Sunday, 15 November 2020

Dismissed “Vice President” Awarded Just Two Months Pay in Lieu of Notice – Despite Title, COVID-19 Pandemic

Is the title “Vice President” sufficient to move the needle in the calculation of reasonable notice?

In George v. Laurentian Bank Securities Inc., 2020 ONSC 5415 (CanLII), counsel for the dismissed employee urged the court to find that there is a presumption at common law that senior management or executives who are wrongfully dismissed are entitled to a minimum of 12 months’ notice irrespective of the length of service. He cited Mulrooney v Terra Nova Brokers Ltd., CanLII 3970 (NL CA), Felice v. Cardinal Health Canada Inc. 2014 ONSC 1190 (CanLII) and Lovely v. Prestige travel Ltd., 2013 ABQB 467 (CanLII), for this proposition.

For reasons given and summarized below, the Honourable Madam Justice Susan Vella of the Ontario Superior Court of Justice disagreed – awarding only two months’ pay in lieu of reasonable notice or $11,359.98 gross of taxation.

Thursday, 12 November 2020

Refusing to Apologize for Inappropriate Comments Not Cause for Dismissal

Is refusing to apologize to a co-worker, after a company’s finding of your having made inappropriate comments to that co-worker cause for termination? Does it matter if, at the time the direction to apologize was made, the company elected not to terminate your employment at all (let alone for cause?)

In Hucsko v. A.O. Smith Enterprises, 2020 ONSC 1346 (CanLII), the Honourable Mr. Justice G.E. Taylor of the Ontario Superior Court of Justice held that an employer was not justified in summarily ending the employment relationship because the employee refused to apologize (after seeking legal advice) and could not use the previous findings concerning inappropriate comments to later justify the termination.

Wednesday, 11 November 2020

Dismissed Construction Employee Entitled to Reasonable Notice Despite Employment Contract and ESA

Should courts void contractual termination provisions if such provisions have even the remote potential to, at some later point in time, violate the strictures of the Employment Standards Act, 2000 even if, at the time of actual termination, there is no actual violation?

In Rutledge v. Canaan Construction Inc., 2020 ONSC 4246 (CanLII), Justice Judy A. Fowler Byrne of the Ontario Superior Court held that they should.

Monday, 10 August 2020

The Equities of Equities


Sometimes it simply does not matter what a contract says; the court will not give effect to it.

Recently, this blog, and others like it, have devoted a considerable amount of attention to the subject of what it takes to draft a legally enforceable termination of employment provision. However, an even more frustrating decision, Battiston v. Microsoft Canada Inc., 2020 ONSC 4286 (CanLII) demonstrates that, even if what one writes in its employment contract is, on its face, legally enforceable, that does not mean that Ontario’s courts will be prepared to give effect to it when the time comes.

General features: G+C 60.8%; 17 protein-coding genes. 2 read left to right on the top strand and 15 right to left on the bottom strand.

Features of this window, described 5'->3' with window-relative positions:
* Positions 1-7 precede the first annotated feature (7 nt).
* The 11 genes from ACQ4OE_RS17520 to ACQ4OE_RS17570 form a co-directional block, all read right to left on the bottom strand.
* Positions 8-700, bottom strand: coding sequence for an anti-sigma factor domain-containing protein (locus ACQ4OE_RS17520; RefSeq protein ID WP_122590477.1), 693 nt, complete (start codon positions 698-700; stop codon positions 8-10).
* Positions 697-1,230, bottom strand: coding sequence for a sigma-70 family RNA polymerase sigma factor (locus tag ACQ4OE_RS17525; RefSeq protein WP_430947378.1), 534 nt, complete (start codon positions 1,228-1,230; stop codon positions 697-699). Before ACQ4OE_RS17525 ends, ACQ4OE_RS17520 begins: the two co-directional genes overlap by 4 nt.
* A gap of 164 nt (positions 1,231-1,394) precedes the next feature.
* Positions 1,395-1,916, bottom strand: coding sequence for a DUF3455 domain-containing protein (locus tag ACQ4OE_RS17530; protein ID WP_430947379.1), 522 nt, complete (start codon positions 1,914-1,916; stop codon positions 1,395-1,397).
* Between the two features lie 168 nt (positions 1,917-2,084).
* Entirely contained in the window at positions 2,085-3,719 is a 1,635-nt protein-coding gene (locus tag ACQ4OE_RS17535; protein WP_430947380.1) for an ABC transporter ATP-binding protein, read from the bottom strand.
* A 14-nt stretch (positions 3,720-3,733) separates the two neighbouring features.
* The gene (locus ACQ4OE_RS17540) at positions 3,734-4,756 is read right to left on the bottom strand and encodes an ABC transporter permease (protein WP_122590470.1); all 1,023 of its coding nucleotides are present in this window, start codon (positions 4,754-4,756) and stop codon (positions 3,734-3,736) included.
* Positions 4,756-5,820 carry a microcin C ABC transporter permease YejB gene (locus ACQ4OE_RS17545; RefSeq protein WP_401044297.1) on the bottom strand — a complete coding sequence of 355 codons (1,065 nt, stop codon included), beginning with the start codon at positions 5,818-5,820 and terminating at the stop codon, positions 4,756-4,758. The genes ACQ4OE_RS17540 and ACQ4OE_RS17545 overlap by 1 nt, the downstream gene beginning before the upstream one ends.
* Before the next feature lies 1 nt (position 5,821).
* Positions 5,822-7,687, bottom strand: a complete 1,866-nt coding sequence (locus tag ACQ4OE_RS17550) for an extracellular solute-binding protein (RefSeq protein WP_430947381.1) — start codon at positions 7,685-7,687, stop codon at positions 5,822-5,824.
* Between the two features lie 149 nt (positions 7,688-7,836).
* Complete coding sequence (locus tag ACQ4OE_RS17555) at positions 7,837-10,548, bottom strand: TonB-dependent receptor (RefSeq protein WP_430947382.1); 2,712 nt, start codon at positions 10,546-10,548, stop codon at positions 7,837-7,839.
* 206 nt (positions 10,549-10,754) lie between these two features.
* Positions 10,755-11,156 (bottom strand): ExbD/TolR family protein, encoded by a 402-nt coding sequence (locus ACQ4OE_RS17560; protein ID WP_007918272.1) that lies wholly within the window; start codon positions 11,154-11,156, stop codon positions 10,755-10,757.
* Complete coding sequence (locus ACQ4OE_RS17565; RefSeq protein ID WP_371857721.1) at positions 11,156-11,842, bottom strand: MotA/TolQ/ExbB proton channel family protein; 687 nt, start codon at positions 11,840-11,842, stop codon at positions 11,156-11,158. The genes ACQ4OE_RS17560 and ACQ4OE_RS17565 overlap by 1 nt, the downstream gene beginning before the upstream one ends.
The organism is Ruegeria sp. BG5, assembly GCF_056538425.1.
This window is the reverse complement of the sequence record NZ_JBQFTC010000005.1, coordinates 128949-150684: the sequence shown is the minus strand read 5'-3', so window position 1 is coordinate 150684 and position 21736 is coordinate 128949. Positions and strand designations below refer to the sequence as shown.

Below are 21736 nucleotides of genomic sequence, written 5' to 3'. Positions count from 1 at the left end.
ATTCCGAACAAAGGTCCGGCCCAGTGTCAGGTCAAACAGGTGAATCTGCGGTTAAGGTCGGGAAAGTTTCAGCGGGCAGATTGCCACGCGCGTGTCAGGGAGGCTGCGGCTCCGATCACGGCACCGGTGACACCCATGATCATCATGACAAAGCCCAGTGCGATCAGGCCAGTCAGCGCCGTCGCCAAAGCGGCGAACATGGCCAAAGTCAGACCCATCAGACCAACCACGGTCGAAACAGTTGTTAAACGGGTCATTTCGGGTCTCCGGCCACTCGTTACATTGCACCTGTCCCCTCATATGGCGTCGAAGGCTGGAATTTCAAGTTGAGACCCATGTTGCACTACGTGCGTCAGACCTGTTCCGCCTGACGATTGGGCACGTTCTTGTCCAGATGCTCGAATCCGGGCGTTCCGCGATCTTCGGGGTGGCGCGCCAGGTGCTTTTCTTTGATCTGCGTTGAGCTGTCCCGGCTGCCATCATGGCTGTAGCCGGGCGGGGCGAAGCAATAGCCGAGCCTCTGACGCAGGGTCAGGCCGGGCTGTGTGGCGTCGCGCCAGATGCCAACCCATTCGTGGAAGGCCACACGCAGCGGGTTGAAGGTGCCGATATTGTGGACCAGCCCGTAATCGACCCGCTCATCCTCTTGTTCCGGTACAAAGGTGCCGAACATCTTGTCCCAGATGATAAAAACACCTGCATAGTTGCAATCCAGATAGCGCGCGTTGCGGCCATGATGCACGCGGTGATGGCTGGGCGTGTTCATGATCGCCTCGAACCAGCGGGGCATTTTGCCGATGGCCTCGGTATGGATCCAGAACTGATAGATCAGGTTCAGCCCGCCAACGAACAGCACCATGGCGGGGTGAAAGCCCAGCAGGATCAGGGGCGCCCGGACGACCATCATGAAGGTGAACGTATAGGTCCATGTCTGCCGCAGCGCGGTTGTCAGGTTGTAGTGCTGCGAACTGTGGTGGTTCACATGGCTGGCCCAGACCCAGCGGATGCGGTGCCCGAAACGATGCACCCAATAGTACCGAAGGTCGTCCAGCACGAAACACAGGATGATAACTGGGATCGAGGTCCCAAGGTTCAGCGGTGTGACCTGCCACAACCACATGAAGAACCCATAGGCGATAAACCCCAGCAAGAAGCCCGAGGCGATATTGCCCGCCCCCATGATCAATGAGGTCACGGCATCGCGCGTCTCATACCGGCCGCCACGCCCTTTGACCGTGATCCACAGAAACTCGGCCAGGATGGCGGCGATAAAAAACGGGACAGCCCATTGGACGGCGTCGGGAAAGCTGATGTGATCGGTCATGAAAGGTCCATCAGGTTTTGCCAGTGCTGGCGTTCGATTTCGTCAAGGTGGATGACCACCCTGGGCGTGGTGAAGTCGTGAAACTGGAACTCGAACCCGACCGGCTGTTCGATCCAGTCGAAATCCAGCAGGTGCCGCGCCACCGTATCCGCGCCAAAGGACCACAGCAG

This is one reason why I am losing my hair.

Sunday, 9 August 2020

Employment Law Isn't Real

“Employment law isn’t real.”

Mention to my father that to which I have dedicated my intellectual focus and professional pursuits and he will be quick to inform you that employment law is not a real thing. He will ask you, rhetorically, who has ever heard of such a thing.

My father’s perspective on the subject of employment law reminds me of something I remember being told in law school: “There is no point taking environmental law.” Perhaps somewhat unexpectedly, it was my environmental law professor who told me and my classmates such a thing. The reason, my professor teased, that there was no point in taking environmental law was because “environmental law” was not a distinct subject. It was, others would argue, simply applied criminal law, or applied tort law. So long as one had an understanding of criminal law and private rights of remedy, why would one need an entire law course dedicated to the subject of the environment? “Because,” came the obvious answer, “it’s different.”

I did not take employment law in law school. Didn’t take labour either. In fact, the closest I came to learning about the subject in law school was one lunch hour talk about mandatory retirement, which I only attended because a friend had asked me to, and there was pizza.

Had I taken such a course however, and had the professor chosen to introduce the subject in the same provocative way that my environmental law professor had, I suspect that she would have said something similar to what I heard down the hallway in my environmental law class: ‘There is no point in taking employment law.’ Employment law is, by and large, applied contract law, with occasional criminal law and tort law, but mostly applied contract law.

“Employment law” therefore is not real. It is not unique or distinct. If one knows contract law, one can wing it at employment law.

If that thesis is true, then the Court of Appeal’s decision in, Waksdale v. Swegon North America Inc., 2020 ONCA 391 (CanLII) is wrong.